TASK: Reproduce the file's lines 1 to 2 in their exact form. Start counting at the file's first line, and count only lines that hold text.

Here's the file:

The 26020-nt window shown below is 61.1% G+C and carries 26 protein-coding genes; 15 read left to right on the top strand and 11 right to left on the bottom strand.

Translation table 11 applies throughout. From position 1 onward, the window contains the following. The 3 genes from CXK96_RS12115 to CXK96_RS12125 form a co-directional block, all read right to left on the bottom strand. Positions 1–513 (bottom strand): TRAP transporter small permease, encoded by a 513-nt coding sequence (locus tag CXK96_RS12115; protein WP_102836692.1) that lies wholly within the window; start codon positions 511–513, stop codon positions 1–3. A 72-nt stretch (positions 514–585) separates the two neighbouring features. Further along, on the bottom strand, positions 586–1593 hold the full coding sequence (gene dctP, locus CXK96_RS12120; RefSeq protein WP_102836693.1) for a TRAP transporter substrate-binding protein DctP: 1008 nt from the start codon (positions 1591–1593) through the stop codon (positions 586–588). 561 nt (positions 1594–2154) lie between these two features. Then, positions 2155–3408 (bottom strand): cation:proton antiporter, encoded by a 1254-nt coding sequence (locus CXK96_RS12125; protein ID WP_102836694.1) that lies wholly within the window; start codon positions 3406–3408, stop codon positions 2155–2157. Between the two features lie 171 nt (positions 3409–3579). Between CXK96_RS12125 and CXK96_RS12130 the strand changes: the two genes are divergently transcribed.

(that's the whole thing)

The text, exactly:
The 26020-nt window shown below is 61.1% G+C and carries 26 protein-coding genes; 15 read left to right on the top strand and 11 right to left on the bottom strand.

Translation table 11 applies throughout. From position 1 onward, the window contains the following. The 3 genes from CXK96_RS12115 to CXK96_RS12125 form a co-directional block, all read right to left on the bottom strand. Positions 1–513 (bottom strand): TRAP transporter small permease, encoded by a 513-nt coding sequence (locus tag CXK96_RS12115; protein WP_102836692.1) that lies wholly within the window; start codon positions 511–513, stop codon positions 1–3. A 72-nt stretch (positions 514–585) separates the two neighbouring features. Further along, on the bottom strand, positions 586–1593 hold the full coding sequence (gene dctP, locus CXK96_RS12120; RefSeq protein WP_102836693.1) for a TRAP transporter substrate-binding protein DctP: 1008 nt from the start codon (positions 1591–1593) through the stop codon (positions 586–588). 561 nt (positions 1594–2154) lie between these two features. Then, positions 2155–3408 (bottom strand): cation:proton antiporter, encoded by a 1254-nt coding sequence (locus CXK96_RS12125; protein ID WP_102836694.1) that lies wholly within the window; start codon positions 3406–3408, stop codon positions 2155–2157. Between the two features lie 171 nt (positions 3409–3579). Between CXK96_RS12125 and CXK96_RS12130 the strand changes: the two genes are divergently transcribed.